So before the game, and in consultation with the Mexican federation and the two fan groups, U.S. Soccer put in place a protocol to address the slur. In the first instance, an announcement would play over the public address system while the game kept going. In the second instance, El Salvadoran referee Joel Aguilar had the discretion to stop the game while the announcement played again, keeping the players on the field. On the third occasion, he had a mandate to send the players to the benches as the tape rolled yet again.
It didn’t go as far as FIFA’s protocol of taking players back to the locker room and to then abandon the game entirely, but the latter has never actually happened. And U.S. Soccer was hopeful that less draconian measures might do the trick.
As it happened, the game didn’t lend itself real well to the chant. U.S. goalkeeper Zack Steffen, as per head coach Gregg Berhalter’s ambitious playing style, was instructed to play the ball out of the back as quickly as he could. That didn’t leave much time for the overwhelmingly pro-Mexico crowd to build up to a big, loud release of the chant. Still, a few quieter instances of the chant were heard in the first half, and then a few more in the second. Until, in the 71st minute, it was clearly audible when Steffen had to wait to take his goal kick as Mexico made a substitution.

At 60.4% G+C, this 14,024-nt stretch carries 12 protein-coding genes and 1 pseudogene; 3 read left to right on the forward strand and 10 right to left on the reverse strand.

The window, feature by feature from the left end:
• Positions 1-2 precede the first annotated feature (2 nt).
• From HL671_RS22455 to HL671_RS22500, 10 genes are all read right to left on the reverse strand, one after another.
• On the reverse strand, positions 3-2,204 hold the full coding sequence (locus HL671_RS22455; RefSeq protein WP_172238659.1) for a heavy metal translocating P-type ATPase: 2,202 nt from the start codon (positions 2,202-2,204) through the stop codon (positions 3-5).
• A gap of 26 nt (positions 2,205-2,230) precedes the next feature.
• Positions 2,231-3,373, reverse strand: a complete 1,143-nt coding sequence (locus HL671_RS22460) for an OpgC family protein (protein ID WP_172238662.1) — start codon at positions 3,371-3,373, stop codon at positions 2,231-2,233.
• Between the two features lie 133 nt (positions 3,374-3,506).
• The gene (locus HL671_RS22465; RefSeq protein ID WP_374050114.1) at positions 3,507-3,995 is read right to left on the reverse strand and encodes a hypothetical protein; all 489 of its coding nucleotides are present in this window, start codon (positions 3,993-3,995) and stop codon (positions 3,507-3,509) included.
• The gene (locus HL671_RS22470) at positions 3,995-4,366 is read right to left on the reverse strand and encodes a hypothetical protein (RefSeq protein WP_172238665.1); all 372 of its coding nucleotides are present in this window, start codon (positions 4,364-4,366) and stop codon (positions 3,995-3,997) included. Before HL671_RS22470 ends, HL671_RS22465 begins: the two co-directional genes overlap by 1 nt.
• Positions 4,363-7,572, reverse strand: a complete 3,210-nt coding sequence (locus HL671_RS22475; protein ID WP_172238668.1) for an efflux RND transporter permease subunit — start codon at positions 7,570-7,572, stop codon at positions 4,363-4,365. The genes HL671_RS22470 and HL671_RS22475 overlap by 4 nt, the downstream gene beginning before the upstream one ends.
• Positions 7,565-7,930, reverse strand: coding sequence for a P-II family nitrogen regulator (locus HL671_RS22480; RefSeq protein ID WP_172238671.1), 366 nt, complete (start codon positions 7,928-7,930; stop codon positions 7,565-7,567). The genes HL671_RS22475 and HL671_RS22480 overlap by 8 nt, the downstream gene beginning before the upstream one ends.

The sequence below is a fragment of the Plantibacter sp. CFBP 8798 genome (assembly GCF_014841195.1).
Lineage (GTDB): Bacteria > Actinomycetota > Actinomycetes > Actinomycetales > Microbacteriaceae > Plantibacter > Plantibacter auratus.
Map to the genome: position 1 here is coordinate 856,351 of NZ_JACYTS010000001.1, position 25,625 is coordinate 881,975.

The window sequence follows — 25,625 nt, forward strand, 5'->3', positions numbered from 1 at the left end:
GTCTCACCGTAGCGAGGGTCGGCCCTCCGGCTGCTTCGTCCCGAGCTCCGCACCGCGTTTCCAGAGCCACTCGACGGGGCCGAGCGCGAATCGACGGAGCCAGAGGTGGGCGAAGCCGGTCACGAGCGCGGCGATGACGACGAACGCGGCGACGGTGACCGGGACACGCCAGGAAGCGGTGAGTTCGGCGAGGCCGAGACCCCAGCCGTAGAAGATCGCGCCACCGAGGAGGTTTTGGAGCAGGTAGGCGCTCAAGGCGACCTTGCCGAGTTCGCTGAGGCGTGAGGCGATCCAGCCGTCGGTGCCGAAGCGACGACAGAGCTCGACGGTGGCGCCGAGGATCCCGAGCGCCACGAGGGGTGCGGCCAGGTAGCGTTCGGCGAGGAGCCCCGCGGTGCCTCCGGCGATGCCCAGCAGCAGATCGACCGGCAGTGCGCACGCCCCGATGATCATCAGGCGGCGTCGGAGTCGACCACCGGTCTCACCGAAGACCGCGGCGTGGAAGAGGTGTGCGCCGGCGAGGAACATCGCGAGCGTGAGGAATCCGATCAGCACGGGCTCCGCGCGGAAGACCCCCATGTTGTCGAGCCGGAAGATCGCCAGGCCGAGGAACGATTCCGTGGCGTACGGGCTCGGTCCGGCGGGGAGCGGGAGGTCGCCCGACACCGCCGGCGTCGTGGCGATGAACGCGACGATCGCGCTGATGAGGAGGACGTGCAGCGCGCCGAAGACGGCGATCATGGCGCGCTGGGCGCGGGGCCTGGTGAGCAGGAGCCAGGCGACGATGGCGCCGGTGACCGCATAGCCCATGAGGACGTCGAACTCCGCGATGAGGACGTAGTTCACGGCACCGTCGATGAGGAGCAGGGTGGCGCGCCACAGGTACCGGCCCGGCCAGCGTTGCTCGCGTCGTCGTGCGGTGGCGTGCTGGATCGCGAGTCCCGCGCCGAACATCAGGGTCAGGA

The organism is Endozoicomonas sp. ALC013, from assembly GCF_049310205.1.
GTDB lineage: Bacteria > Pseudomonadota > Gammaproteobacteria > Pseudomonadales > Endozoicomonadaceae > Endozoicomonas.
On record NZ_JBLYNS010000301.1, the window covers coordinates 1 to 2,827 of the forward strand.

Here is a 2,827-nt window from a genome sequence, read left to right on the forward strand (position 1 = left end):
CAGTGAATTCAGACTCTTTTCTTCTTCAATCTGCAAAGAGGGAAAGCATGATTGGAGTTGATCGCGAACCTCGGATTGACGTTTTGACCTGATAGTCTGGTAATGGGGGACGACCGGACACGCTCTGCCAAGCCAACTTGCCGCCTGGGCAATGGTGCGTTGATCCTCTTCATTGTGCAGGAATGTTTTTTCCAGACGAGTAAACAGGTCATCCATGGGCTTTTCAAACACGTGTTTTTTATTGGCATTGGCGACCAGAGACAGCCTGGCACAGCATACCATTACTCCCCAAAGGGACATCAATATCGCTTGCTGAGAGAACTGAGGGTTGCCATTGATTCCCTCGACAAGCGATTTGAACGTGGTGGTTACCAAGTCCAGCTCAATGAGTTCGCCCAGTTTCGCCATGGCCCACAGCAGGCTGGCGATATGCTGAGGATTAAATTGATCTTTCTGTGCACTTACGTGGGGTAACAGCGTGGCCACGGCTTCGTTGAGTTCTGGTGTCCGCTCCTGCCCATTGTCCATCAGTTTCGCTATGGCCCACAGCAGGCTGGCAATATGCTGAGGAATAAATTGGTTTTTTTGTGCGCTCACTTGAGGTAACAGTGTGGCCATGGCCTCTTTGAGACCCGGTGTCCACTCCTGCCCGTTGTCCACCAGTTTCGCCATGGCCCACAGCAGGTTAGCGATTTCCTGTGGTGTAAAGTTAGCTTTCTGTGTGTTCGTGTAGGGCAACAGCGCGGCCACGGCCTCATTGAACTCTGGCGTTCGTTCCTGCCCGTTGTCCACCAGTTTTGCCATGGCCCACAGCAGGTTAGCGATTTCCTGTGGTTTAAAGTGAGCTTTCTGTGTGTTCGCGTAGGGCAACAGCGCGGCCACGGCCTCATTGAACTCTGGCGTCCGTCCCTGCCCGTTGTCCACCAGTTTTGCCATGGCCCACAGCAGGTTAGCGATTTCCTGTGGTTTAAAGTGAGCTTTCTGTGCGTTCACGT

Then, in the 74th minute, that announcement finally came, in two languages and clearly audible in every nook and cranny of the stadium. Fans were warned not to do it again. They booed in response.
But the chant was heard no more, although few opportunities for it remained. It never got to the point where the game had to be stopped.
The initiative was welcomed by the fan groups all the same.
“It’s something everybody should be working on, not just U.S. Soccer,” the American Outlaws’ Donald Wine said before the game. “But we’re glad it’s starting. It should be gone. There are people who are offended by it. I’m offended by it. It has to stop. Tradition or not tradition, whatever you want to call it, it doesn’t have any place here.”